Chasing Down My Wife’s Rooney Connections

My wife’s father is half Irish and half French Canadian. On the French Canadian side there seems to be  a lot of genealogy and a lot of DNA matches. On the Irish side, there is a not so much genealogy and a lot less identified DNA matches.

Mapping the French Canadian and Irish In Laws

I have used a method to map out my father in law’s DNA that he got from his four grandparents. To do this, I compared him to his two sisters, Lorraine and Virginia. Here is their Chromosome 14.

The good news was that I could map the Chromosomes by looking at the DNA results of the three siblings compared to each other. Then I could find many matches to reference the French Canadian side. That got me the LeFevre and Pouliot grandparents above. The problem was that I couldn’t find enough matches to reference the Irish side.

Gaby to the rescue

However, on AncestryDNA I found my wife’s 2nd cousin on the Irish side. Because of Gaby, I can now tell which of my father in law’s grandparents are Irish.

Any DNA matches that Gaby has in common with Lorraine, Richard or Virginia are Irish. Gaby and my wife Marie, share the same Butler and Kerivan Irish ancestors. The next problem is that we can’t tell whether these matches are Kerivan or Butler.

Working Gedmatch To Get Kerivan and/or Butler Matches

In order to separate the Butlers from the Kerivans, we need to find matches that are further out. To find these I looked at DNA matches at Gedmatch that matched both Gaby and Lorraine. I used Lorraine because she was tested at AncestryDNA. The matches would be on the Irish side. That was the first cut. Next, I hoped that some of these matches would have trees at Ancestry that would match my in-law’s tree.

For example, here is someone that matched both Lorraine and Gaby on our example Chromosome 14.

The above image shows how Lorraine matches someone with a Rooney name (#1) and Gaby (#2). This tells me that this Rooney match is on the paternal side or Irish side, so that is also good. The other good thing is that my father in law’s grandmother’s mother was a Rooney:

All I have to show is that the match indicated in yellow above with the Rooney name is related to Alice Mary Rooney above. There were other common surnames, so the match didn’t have to be a Rooney. However, I noticed that there were some Rooneys in Massachusetts which is where my wife’s Rooney ancestors lived. Based on that, I thought that it would be a good idea to start with Rooney.

Doing the Rooney Genealogy

Lorraine’s Rooney AncestryDNA match that is also at Gedmatch and matches with Gaby at Chromosome has a Rooney Tree:

However, these two trees seem a little out of whack. Maybe Timothy Rooney in my wife’s tree could be a brother of Terrance Rooney in the Rooney tree?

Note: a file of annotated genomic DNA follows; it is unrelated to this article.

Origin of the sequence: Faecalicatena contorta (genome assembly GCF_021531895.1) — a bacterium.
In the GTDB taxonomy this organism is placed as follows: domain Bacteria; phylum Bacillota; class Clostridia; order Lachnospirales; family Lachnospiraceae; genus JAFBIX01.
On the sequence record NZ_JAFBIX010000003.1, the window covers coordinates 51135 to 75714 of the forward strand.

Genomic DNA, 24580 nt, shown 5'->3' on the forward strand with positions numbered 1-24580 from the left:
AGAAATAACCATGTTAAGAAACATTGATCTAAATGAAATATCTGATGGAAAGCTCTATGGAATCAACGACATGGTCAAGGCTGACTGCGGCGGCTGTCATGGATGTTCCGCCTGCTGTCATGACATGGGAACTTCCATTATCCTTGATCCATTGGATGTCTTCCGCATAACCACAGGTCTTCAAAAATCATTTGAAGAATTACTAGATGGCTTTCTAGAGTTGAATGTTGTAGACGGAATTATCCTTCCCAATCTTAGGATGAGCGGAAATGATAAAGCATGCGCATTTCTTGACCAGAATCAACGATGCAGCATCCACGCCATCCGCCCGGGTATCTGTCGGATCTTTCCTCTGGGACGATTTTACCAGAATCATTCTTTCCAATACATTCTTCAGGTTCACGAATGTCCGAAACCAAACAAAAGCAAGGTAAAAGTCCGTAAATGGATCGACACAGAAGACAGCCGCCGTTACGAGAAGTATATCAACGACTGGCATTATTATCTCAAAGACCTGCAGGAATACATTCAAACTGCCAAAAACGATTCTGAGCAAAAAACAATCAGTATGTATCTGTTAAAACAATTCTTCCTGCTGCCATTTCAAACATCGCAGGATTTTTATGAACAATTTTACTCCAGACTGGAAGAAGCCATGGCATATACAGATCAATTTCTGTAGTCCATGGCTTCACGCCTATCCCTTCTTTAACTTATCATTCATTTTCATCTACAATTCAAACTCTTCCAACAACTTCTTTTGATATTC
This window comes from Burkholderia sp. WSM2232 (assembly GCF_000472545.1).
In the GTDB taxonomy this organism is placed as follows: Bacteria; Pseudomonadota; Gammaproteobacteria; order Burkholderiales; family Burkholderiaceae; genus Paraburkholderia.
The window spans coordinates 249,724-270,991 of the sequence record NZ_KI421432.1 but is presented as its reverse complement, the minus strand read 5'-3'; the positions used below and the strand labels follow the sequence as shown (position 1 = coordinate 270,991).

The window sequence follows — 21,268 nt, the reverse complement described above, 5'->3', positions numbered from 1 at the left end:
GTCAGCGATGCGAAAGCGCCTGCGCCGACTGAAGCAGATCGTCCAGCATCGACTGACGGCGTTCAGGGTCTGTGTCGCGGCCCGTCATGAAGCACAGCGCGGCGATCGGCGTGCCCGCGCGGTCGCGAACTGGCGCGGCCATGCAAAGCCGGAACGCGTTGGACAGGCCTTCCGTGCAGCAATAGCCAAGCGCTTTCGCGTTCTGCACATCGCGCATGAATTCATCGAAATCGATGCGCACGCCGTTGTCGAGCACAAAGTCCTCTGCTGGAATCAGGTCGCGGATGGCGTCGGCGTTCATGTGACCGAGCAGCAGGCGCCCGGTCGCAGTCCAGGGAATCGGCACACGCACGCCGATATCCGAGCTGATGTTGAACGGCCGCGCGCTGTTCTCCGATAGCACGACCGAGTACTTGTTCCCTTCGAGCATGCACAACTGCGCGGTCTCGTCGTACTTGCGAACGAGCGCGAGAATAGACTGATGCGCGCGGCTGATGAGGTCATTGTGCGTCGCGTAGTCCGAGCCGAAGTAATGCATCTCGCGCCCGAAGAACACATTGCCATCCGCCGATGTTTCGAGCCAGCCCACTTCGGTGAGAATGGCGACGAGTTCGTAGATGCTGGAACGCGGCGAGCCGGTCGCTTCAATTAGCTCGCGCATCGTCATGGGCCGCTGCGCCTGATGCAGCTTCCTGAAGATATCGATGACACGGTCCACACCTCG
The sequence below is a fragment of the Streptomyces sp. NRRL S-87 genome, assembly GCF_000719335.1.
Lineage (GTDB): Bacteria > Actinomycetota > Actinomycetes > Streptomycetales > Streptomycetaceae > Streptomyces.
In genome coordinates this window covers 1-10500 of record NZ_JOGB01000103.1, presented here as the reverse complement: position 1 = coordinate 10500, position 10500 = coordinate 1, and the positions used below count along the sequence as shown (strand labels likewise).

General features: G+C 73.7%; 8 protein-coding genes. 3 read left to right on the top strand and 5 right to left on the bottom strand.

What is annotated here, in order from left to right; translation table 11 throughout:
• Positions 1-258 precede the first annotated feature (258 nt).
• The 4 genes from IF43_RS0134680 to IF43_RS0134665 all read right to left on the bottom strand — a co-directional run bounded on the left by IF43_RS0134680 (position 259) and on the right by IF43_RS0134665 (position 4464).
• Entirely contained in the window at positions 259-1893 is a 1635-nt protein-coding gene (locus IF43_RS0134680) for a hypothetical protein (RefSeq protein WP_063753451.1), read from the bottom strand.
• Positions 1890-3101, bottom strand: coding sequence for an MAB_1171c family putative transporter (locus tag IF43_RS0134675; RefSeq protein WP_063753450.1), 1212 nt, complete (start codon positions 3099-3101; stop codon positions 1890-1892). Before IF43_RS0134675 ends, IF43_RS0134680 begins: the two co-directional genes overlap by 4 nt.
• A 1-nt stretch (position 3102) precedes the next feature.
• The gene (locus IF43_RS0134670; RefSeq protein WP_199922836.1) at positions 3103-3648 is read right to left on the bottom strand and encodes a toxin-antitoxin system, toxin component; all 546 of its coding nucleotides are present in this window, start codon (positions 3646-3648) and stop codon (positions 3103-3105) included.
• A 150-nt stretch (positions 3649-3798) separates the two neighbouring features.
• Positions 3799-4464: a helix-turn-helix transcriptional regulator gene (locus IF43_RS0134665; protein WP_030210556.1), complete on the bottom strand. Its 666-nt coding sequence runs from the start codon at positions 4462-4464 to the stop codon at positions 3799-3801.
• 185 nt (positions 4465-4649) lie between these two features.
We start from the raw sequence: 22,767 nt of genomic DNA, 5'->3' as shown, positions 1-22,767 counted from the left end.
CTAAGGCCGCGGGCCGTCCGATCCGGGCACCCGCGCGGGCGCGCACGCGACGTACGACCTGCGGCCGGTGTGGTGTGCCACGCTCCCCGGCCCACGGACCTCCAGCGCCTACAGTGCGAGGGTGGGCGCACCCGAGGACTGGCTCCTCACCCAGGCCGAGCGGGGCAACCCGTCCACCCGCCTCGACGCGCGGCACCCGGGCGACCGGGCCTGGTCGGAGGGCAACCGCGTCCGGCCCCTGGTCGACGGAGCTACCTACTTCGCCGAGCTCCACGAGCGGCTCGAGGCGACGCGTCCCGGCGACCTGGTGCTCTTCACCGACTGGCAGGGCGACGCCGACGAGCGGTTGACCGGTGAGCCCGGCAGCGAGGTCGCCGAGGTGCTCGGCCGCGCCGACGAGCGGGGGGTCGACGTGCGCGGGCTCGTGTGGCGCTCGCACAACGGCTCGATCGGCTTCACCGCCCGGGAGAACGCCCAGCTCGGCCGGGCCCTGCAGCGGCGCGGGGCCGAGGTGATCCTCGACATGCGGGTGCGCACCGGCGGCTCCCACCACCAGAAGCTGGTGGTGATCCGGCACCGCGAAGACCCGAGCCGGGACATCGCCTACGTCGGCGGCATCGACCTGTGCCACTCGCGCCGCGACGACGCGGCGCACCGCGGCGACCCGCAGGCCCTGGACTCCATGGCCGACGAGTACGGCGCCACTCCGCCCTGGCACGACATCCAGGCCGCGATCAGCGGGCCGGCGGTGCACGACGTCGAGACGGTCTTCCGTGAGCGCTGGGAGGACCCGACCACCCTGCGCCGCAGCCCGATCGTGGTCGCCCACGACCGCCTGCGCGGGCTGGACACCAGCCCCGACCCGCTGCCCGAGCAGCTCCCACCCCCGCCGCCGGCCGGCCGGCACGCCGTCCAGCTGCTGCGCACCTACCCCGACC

A third Rooney Tree

I found another Rooney tree as an Ancestry Hint. It looks like this in a different view:

This tree shows that Timothy Rooney had two wives. It appears that Margaret Gorman was the first wife and had a John Rooney born 1827. Apparently Ann Nancy Lilley was the second wife and had Alice Mary Rooney. That could explain why the two trees didn’t match up. This tree shows the Terrence Rooney from the Rooney Tree as the same Timothy Rooney from my tree.

Putting the rooney trees together

Assuming that the Rooney Tree reconciliation was correct, the Rooney DNA match on the bottom right in purple would be a 1/2 third cousin once removed to my father in law Richard and his two sisters.

Back to the Chromosome 14 Map

That looks better. We now have the paternal side thanks to Gaby and a Rooney match. When I check the Rooney match, he matches Lorraine and Richard, but not Virginia.

The yellow matches on the Gedmatch Chromosome browser correspond with the green in the Chromosome 14 map above. The crossover for Richard at 54M also shows up.

The other good thing about the new Chromosome map is that it shows where the Butler matches would be. This is like a spy glass looking into the past. A match on the Butler side is like a match with Virginia’s grandfather who was born in 1875. Matches to these grandparents should be helpful in straightening out my wife’s Irish genealogy.

Summary

  • Use a paternal cousin to find other paternal cousin matches that are more distant
  • Connect that further out cousin to a known ancestor
  • Use that further out cousin match to complete a Chromosome map
  • Use that completed Chromosome map to identify other cousins as they match in identified areas of the Chromosome map representing grandparents of my father in law.
  • Use those identified matches to focus on further genealogy and break down former research barriers.
  • This method works best with people that have DNA testing results at both Gedmatch and Ancestry.

Gaby’s Butler and Kerivan DNA